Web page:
Proceeds from website advertising help sustain Lab Tests Online. AACC is a not-for-profit organization and does not endorse non-AACC products and services.

Protein C and Protein S

Print this article
Share this page:
Also known as: Protein C Activity; Protein C Level; Protein S Activity; Protein S Level
Formal name: Protein C, Functional or Antigen; Protein S, Functional or Antigen (Free or Total)

Board approvedAll content on Lab Tests Online has been reviewed and approved by our Editorial Review Board.

The Test Sample

What is being tested?

Protein C and protein S are two proteins in the blood that help regulate blood clot formation. Two separate tests for these proteins are often performed together as part of the investigation of a possible excessive clotting disorder. The tests measure the amount of each protein and evaluate whether they are performing their proper functions.

Normally, when a body tissue or blood vessel wall is injured, a process called hemostasis begins to form a plug at the injury site to help stop the bleeding. Small cell fragments called platelets adhere to and aggregate at the site and a coagulation cascade begins as proteins called coagulation factors are activated one after the other. Eventually, a stable clot forms, preventing additional blood loss and remaining in place until the injured area has healed. The clot is then broken down when it is no longer needed. There must be an adequate amount of platelets and clotting factors and each must function normally in order for a stable clot to form.

Proteins C and protein S work together to help control blood clot formation. They inactivate specific coagulation factors (factors V and VIII) that are required to generate and form blood clots. This has the net effect of slowing down clot formation, much like brakes slow a speeding car. However, if there is not enough protein C or S or they are not functioning normally, clot formation can go unchecked, possibly leading to excessive clotting. These conditions can range from mild to severe.

Deficient or dysfunctional protein C or protein S may be due to an underlying condition (acquired), such as liver disease, kidney disease, severe infections or cancer, or can be inherited, passed from parent to child. About 1 out of every 300 people has one normal gene and one abnormal gene (heterozygous) for protein C deficiency and about 1 in 20,000 people have protein S or C deficiencies that lead to symptoms.

There are two types of inherited protein C deficiencies:

  • Type 1 is related to quantity.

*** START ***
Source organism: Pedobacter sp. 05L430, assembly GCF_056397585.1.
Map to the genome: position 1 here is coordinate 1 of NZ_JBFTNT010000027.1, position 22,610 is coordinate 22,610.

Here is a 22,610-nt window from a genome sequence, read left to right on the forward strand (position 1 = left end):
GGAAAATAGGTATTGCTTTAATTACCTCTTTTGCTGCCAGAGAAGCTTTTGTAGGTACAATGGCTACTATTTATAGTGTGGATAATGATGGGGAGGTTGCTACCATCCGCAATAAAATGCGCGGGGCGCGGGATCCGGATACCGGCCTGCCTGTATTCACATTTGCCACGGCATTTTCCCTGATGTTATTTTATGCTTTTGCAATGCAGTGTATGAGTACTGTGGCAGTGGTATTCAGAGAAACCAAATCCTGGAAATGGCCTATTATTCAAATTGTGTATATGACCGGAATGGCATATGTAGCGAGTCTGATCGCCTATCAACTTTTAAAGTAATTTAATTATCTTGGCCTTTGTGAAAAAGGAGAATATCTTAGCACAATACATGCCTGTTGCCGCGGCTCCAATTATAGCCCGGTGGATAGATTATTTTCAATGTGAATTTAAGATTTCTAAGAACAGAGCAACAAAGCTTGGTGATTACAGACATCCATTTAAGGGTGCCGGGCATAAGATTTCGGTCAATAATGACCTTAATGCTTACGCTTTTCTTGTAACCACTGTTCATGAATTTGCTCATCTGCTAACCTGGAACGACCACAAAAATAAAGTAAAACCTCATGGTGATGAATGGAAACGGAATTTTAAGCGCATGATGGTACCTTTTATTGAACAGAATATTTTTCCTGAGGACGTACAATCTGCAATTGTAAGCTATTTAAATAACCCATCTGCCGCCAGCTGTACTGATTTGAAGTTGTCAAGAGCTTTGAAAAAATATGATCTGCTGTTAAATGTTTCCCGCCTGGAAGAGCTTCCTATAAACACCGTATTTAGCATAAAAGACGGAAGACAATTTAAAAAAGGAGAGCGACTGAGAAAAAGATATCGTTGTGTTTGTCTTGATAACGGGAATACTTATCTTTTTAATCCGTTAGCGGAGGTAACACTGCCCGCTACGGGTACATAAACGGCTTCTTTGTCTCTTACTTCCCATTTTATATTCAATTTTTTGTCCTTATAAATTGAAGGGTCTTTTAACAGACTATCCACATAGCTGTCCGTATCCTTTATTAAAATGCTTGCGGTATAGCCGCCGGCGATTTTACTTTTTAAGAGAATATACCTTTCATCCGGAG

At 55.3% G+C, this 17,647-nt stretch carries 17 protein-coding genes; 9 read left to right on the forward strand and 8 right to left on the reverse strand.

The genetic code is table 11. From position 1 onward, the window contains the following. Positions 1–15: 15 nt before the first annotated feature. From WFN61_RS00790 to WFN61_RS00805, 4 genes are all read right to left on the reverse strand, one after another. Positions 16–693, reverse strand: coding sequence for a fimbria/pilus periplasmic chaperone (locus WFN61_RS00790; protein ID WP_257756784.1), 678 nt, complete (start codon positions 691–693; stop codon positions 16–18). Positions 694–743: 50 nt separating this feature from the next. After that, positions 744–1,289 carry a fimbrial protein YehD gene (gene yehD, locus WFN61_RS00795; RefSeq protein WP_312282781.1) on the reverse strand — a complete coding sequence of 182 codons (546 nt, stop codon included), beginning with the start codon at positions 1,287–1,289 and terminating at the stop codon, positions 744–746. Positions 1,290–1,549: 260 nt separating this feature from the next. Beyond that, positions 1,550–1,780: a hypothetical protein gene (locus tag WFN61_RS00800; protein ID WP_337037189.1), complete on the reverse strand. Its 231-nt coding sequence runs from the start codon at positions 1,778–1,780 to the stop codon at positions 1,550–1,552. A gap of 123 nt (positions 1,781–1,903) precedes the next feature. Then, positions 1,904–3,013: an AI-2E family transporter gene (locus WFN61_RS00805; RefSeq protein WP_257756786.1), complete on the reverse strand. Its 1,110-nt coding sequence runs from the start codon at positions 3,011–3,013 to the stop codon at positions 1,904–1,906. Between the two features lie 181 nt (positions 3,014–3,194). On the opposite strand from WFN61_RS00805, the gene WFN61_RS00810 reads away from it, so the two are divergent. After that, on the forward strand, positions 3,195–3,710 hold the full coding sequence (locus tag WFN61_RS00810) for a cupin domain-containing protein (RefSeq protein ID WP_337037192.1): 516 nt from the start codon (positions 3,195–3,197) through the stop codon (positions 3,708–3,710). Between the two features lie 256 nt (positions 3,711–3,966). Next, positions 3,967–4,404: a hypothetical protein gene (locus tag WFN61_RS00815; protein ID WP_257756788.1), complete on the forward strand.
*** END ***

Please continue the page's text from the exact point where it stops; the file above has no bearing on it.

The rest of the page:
• Type 2 is related to abnormal function and is less common than Type 1.

Protein S exists in two forms in the blood: free and bound to another protein, but only the free protein S is available to combine with protein C. There are three types of inherited protein S deficiencies:

  • Type 1 deficiency is due to an insufficient quantity.
  • Type 2 is due to abnormal function.
  • Type 3 is due to low free protein S levels, though total protein S levels are normal.

Two types of tests may be used to evaluate protein C and protein S:

  • Functional tests for protein C and protein S measure their activity and evaluate their ability to regulate and slow blood clotting. Decreased activity may be due to a decreased amount of protein C or S or, more rarely, due to dysfunctional protein C or S.
  • Protein C and protein S antigen tests measure the amount of the protein present. Protein S antigen tests measure either free protein S or total protein S or both.

How is the sample collected for testing?

A blood sample is obtained by inserting a needle into a vein in the arm.

NOTE: If undergoing medical tests makes you or someone you care for anxious, embarrassed, or even difficult to manage, you might consider reading one or more of the following articles: Coping with Test Pain, Discomfort, and Anxiety, Tips on Blood Testing, Tips to Help Children through Their Medical Tests, and Tips to Help the Elderly through Their Medical Tests.

Another article, Follow That Sample, provides a glimpse at the collection and processing of a blood sample and throat culture.

Is any test preparation needed to ensure the quality of the sample?

You must wait at least 10 days after a thrombotic episode and be off oral warfarin (Coumadin®) anticoagulant therapy for 2 weeks before having this test done. (See also Common Questions #1.)